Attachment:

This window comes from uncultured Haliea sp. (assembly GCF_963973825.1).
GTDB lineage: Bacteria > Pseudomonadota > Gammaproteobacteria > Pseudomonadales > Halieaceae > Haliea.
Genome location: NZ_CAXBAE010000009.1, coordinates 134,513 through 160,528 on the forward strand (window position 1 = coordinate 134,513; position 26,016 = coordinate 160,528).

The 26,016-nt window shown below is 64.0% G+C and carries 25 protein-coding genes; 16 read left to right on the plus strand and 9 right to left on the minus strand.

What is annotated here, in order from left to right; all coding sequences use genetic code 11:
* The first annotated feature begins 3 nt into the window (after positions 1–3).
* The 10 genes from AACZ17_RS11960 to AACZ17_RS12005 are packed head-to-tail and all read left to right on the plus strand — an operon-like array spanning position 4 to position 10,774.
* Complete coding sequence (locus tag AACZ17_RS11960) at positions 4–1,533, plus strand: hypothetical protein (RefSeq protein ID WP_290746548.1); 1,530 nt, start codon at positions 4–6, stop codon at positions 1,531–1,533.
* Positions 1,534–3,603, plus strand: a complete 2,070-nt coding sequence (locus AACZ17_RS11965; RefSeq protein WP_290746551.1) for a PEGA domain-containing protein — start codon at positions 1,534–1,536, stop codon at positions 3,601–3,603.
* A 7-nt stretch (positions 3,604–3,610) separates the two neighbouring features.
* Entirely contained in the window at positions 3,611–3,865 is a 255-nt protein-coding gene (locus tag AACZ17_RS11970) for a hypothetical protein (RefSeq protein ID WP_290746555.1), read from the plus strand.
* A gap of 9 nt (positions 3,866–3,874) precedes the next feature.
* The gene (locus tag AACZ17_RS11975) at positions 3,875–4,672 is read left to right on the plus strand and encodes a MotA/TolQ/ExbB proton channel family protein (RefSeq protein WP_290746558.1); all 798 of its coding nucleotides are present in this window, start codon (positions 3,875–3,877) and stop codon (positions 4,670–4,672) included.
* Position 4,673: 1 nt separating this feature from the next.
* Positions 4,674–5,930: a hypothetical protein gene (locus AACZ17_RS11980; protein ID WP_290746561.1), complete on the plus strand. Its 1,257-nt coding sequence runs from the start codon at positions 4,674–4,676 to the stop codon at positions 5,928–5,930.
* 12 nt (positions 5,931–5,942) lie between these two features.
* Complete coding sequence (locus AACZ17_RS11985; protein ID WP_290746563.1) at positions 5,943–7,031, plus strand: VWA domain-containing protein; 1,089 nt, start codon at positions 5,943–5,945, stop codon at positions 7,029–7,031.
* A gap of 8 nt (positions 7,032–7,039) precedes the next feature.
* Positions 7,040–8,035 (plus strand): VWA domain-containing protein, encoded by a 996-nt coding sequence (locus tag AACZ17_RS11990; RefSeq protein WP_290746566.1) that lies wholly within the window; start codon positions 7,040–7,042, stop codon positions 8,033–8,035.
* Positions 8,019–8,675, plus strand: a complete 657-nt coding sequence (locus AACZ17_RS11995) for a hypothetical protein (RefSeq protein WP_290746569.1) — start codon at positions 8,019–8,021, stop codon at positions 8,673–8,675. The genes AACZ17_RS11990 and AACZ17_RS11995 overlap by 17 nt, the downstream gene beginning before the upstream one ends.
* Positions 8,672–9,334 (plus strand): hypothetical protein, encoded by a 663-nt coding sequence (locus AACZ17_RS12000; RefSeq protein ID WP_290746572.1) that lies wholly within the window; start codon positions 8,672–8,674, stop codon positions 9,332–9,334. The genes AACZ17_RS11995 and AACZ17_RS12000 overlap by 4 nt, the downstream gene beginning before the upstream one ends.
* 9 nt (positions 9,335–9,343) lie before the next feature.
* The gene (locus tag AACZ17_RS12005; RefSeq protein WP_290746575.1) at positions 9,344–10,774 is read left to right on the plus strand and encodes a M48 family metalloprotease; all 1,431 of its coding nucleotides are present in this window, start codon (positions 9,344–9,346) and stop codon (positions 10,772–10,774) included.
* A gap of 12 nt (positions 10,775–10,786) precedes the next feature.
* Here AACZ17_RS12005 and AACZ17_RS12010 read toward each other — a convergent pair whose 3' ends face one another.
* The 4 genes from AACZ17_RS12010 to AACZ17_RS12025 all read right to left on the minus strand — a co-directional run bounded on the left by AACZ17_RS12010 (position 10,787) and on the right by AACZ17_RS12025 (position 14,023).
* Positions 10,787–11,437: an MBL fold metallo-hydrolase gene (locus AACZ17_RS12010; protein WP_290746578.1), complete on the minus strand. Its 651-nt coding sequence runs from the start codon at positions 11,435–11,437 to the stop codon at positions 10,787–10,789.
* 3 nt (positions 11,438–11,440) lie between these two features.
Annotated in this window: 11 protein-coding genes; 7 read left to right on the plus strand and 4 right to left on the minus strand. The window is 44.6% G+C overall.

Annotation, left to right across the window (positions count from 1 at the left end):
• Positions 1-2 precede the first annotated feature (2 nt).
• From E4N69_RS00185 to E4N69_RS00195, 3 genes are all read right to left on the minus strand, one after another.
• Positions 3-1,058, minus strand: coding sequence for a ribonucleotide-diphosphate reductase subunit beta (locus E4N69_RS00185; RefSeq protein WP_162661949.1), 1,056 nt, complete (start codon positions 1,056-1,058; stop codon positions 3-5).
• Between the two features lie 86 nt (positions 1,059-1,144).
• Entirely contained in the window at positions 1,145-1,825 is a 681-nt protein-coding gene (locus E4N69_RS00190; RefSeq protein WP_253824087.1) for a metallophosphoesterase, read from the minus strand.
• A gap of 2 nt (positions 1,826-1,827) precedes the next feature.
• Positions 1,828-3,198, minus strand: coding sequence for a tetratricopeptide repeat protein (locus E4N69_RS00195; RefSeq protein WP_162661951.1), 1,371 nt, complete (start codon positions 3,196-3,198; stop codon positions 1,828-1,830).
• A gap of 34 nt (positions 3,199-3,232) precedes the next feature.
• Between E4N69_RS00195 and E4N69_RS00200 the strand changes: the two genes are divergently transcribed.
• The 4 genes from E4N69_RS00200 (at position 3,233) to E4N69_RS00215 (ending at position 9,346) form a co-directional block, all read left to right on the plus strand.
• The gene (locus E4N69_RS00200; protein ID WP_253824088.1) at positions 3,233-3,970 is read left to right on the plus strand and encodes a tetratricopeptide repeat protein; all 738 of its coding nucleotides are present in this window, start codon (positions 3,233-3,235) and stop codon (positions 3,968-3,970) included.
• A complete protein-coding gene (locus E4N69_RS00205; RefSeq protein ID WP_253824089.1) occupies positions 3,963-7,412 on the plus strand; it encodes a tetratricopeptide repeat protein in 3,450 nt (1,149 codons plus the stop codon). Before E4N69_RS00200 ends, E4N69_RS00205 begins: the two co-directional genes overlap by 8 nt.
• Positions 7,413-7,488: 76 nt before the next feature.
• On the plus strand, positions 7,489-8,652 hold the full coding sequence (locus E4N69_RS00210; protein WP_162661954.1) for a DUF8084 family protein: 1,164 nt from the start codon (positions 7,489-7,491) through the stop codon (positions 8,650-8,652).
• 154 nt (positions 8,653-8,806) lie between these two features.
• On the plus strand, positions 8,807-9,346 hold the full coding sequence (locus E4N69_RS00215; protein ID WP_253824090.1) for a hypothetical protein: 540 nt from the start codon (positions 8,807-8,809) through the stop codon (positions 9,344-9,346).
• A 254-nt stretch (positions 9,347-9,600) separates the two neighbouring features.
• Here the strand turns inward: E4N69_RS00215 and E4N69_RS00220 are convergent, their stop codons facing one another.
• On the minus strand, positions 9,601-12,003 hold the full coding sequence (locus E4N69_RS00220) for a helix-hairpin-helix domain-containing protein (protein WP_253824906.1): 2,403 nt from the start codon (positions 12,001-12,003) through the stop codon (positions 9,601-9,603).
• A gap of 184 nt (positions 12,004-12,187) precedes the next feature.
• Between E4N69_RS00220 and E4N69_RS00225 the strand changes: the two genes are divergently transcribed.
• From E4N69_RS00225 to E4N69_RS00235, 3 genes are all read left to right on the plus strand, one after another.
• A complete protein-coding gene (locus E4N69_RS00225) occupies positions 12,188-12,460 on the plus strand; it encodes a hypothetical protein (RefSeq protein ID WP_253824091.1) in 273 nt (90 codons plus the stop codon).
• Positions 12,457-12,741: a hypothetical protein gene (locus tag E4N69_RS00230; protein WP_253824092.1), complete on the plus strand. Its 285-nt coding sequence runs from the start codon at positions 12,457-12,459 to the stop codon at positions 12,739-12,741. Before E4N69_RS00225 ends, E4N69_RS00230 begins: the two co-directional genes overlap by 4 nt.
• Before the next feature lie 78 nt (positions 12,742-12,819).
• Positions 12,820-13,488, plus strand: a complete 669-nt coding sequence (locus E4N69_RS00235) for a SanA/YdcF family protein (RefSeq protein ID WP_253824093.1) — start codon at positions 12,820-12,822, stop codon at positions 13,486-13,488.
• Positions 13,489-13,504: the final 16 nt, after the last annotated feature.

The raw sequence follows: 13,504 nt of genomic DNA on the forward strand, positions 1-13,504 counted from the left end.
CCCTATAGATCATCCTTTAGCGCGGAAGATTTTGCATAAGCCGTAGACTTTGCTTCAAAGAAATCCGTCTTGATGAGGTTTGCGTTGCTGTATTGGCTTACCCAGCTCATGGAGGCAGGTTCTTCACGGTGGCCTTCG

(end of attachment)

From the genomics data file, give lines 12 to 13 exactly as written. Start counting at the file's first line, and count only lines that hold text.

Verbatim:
* A gap of 9 nt (positions 3,866–3,874) precedes the next feature.
* The gene (locus tag AACZ17_RS11975) at positions 3,875–4,672 is read left to right on the plus strand and encodes a MotA/TolQ/ExbB proton channel family protein (RefSeq protein WP_290746558.1); all 798 of its coding nucleotides are present in this window, start codon (positions 3,875–3,877) and stop codon (positions 4,670–4,672) included.